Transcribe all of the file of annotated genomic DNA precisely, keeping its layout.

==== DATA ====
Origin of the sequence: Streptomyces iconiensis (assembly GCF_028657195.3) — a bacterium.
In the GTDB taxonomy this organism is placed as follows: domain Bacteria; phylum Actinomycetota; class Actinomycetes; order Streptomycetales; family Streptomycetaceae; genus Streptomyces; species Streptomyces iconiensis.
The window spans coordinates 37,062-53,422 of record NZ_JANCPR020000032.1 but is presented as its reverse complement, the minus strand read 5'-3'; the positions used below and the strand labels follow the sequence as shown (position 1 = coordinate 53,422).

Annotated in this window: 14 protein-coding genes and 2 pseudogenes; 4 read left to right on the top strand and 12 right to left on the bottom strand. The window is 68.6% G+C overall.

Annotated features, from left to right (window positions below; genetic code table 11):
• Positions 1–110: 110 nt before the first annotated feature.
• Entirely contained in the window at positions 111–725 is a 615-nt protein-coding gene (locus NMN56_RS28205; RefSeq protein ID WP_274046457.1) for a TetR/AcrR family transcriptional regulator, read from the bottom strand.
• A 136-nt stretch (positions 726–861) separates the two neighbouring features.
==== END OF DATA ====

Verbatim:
Origin of the sequence: Streptomyces iconiensis (assembly GCF_028657195.3) — a bacterium.
In the GTDB taxonomy this organism is placed as follows: domain Bacteria; phylum Actinomycetota; class Actinomycetes; order Streptomycetales; family Streptomycetaceae; genus Streptomyces; species Streptomyces iconiensis.
The window spans coordinates 37,062-53,422 of record NZ_JANCPR020000032.1 but is presented as its reverse complement, the minus strand read 5'-3'; the positions used below and the strand labels follow the sequence as shown (position 1 = coordinate 53,422).

Annotated in this window: 14 protein-coding genes and 2 pseudogenes; 4 read left to right on the top strand and 12 right to left on the bottom strand. The window is 68.6% G+C overall.

Annotated features, from left to right (window positions below; genetic code table 11):
• Positions 1–110: 110 nt before the first annotated feature.
• Entirely contained in the window at positions 111–725 is a 615-nt protein-coding gene (locus NMN56_RS28205; RefSeq protein ID WP_274046457.1) for a TetR/AcrR family transcriptional regulator, read from the bottom strand.
• A 136-nt stretch (positions 726–861) separates the two neighbouring features.